, Volume 118, Issue 1–3, pp 273–290 | Cite as

Stream water carbon controls in seasonally snow-covered mountain catchments: impact of inter-annual variability of water fluxes, catchment aspect and seasonal processes

  • Julia N. PerdrialEmail author
  • Jennifer McIntosh
  • Adrian Harpold
  • Paul D. Brooks
  • Xavier Zapata-Rios
  • James Ray
  • Thomas Meixner
  • Tjasa Kanduc
  • Marcy Litvak
  • Peter A. Troch
  • Jon Chorover


Stream water carbon (C) export is one important pathway for C loss from seasonally snow-covered mountain ecosystems and an assessment of overarching controls is necessary. However, such assessment is challenging because changes in water fluxes or flow paths, seasonal processes, as well as catchment specific characteristics play a role. For this study we elucidate the impact of: (i) changes in water flux (by comparing years of variable wetness), (ii) catchment aspect [north-facing (NF) vs. south-facing (SF)] and (iii) season (snowmelt vs. summer) on all forms of dissolved stream water C [dissolved organic C (DOC), chromophoric dissolved organic matter (CDOM) and dissolved inorganic C (DIC)] in forested catchments within the Valles Caldera National Preserve, New Mexico. The significant correlation between annual water and C fluxes (e.g. DOC r2 = 0.83, p < 0.02) confirms annual stream water discharge as the overarching control on C efflux, likely from a well-mixed ground water reservoir as indicated by previous research. However, CDOM exhibited a dominantly terrestrial fluorescence signature (59–71 %) year round, signaling a strong riparian and near stream soil control on CDOM composition. During snowmelt, the role of water as C transporter was superimposed on its control as C reservoir, when the NF stream transported significantly more soil C (40 % DOC, 56 % DIC) than the SF stream as a result of hillslope flushing. Inter-annual variations in winter precipitation were paramount in regulating annual stream C effluxes, e.g., reducing C effluxes three-fold after a dry (relative to wet) winter season. During the warmer summer months % dissolved oxygen saturation decreased, δ13CDIC increased and CDOM assumed a more microbial signature, consistent with heterotrophic respiration in the stream and riparian soils. As a result of stream C incubation and soil respiration, \( P_{{{\text{CO}}_{2} }} \) increased up to 12 times atmospheric values leading to substantial degassing.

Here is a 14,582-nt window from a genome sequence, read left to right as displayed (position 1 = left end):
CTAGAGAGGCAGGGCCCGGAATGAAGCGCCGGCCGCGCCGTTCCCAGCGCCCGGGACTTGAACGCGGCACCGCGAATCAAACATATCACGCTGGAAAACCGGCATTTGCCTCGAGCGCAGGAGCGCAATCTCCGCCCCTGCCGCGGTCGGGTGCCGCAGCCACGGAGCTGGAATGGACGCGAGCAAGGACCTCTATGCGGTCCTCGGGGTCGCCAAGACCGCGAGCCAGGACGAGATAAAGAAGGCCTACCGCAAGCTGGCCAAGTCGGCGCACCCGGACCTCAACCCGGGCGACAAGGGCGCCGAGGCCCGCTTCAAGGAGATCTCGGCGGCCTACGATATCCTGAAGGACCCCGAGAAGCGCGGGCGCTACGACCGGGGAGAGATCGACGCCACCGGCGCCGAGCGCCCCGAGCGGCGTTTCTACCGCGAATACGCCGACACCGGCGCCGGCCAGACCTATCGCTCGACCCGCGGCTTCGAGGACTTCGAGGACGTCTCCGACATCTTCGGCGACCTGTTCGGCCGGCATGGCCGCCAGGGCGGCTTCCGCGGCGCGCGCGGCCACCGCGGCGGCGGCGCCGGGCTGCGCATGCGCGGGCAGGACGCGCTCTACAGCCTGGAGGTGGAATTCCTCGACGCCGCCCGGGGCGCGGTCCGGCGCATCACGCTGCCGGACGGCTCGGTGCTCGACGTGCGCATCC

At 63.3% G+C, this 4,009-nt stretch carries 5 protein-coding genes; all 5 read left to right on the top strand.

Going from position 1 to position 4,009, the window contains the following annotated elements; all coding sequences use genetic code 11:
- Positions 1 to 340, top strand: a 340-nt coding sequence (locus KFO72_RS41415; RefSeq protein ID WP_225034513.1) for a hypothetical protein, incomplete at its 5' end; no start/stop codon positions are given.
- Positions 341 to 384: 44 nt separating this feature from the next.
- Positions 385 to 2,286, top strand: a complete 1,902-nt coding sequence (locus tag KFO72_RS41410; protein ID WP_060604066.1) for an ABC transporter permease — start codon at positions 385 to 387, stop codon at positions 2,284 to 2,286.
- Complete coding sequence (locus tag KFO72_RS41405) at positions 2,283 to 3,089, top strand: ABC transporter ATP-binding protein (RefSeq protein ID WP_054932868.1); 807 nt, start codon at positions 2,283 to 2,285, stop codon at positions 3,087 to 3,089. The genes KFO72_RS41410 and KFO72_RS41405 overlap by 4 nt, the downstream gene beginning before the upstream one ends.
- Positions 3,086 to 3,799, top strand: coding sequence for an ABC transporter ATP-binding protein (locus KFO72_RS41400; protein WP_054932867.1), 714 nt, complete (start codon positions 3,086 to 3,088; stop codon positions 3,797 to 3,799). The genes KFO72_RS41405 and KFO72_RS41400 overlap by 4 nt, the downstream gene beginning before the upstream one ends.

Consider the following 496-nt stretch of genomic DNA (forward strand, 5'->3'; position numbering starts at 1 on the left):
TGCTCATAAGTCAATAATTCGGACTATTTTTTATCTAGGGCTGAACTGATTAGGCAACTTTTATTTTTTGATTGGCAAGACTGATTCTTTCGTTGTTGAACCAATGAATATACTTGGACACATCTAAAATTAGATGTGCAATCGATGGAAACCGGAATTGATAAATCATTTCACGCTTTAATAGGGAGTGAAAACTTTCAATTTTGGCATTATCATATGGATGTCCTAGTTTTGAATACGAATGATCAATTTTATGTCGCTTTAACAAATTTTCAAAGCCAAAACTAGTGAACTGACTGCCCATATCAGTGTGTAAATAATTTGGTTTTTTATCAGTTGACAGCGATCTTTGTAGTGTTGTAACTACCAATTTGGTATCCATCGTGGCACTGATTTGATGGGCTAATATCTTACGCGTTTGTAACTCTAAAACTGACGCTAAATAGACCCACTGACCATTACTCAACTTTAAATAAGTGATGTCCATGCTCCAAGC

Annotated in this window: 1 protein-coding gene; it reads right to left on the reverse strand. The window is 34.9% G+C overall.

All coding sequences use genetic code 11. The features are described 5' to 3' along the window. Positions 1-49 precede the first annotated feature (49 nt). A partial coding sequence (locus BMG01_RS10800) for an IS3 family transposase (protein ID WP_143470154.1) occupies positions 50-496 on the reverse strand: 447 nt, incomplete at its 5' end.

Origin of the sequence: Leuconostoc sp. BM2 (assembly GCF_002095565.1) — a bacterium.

Snowmelt In stream processes Headwater catchment Carbon export Aspect Water fluxes 



The National Science Foundation supported this Jemez–Catalina Critical Zone Observatory research through grants EAR-0724958 and EAR-1331408, and LiDAR data acquisition was supported by EAR-0922307 (PI, Dr. Qinghua Guo). Thanks to Mary Kay Amistadi, Scott Compton, Tim Corley, Jessica Driscoll, Chris Eastoe, Gary Gold, Kelsie LaSharr, Courtney Porter and Marcel Schaap for assistance with sampling and analysis, and to Matej Durcik for data management and GIS support. We thank the Associate Editor Dr. James Sickman and anonymous reviewers for their helpful comments and guidance.

Supplementary material

10533_2013_9929_MOESM1_ESM.doc (38 kb)
Supplementary material 1 (DOC 37 kb)
10533_2013_9929_MOESM2_ESM.doc (55 kb)
Supplementary material 2 (DOC 55 kb)
10533_2013_9929_MOESM3_ESM.doc (55 kb)
Supplementary material 3 (DOC 55 kb)


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Copyright information

© Springer Science+Business Media Dordrecht 2013

Authors and Affiliations

  • Julia N. Perdrial
    • 1
    • 6
    Email author
  • Jennifer McIntosh
    • 2
  • Adrian Harpold
    • 2
  • Paul D. Brooks
    • 2
  • Xavier Zapata-Rios
    • 2
  • James Ray
    • 3
  • Thomas Meixner
    • 2
  • Tjasa Kanduc
    • 4
  • Marcy Litvak
    • 5
  • Peter A. Troch
    • 2
  • Jon Chorover
    • 1
  1. 1.Department of Soil, Water and Environmental ScienceUniversity of ArizonaTucsonUSA
  2. 2.Department of Hydrology and Water ResourcesUniversity of ArizonaTucsonUSA
  3. 3.Department of GeologyUniversity of Puget SoundTacomaUSA
  4. 4.Jozef Stefan InstituteLjubljanaSlovenia
  5. 5.Department of BiologyUniversity of New MexicoAlbuquerqueUSA
  6. 6.Department of GeologyUniversity of VermontBurlingtonUSA

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